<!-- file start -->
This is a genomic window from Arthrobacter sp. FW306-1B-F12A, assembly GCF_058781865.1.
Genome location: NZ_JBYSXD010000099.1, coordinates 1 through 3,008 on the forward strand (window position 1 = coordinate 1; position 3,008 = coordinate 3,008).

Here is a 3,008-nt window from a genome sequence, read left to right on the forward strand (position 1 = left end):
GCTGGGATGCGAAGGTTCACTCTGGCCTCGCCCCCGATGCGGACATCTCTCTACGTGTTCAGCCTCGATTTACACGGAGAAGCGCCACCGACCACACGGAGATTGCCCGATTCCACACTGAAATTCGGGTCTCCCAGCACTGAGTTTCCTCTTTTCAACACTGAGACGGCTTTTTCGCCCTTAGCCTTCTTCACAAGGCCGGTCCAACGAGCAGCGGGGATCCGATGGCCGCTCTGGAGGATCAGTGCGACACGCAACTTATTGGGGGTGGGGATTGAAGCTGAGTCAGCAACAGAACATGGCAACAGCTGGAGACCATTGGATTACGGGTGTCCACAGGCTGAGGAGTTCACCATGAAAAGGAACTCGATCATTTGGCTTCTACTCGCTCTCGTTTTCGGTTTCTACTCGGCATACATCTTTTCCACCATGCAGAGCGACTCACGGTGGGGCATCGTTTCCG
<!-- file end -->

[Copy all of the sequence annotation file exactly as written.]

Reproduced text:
This is a genomic window from Arthrobacter sp. FW306-1B-F12A, assembly GCF_058781865.1.
Genome location: NZ_JBYSXD010000099.1, coordinates 1 through 3,008 on the forward strand (window position 1 = coordinate 1; position 3,008 = coordinate 3,008).

Here is a 3,008-nt window from a genome sequence, read left to right on the forward strand (position 1 = left end):
GCTGGGATGCGAAGGTTCACTCTGGCCTCGCCCCCGATGCGGACATCTCTCTACGTGTTCAGCCTCGATTTACACGGAGAAGCGCCACCGACCACACGGAGATTGCCCGATTCCACACTGAAATTCGGGTCTCCCAGCACTGAGTTTCCTCTTTTCAACACTGAGACGGCTTTTTCGCCCTTAGCCTTCTTCACAAGGCCGGTCCAACGAGCAGCGGGGATCCGATGGCCGCTCTGGAGGATCAGTGCGACACGCAACTTATTGGGGGTGGGGATTGAAGCTGAGTCAGCAACAGAACATGGCAACAGCTGGAGACCATTGGATTACGGGTGTCCACAGGCTGAGGAGTTCACCATGAAAAGGAACTCGATCATTTGGCTTCTACTCGCTCTCGTTTTCGGTTTCTACTCGGCATACATCTTTTCCACCATGCAGAGCGACTCACGGTGGGGCATCGTTTCCG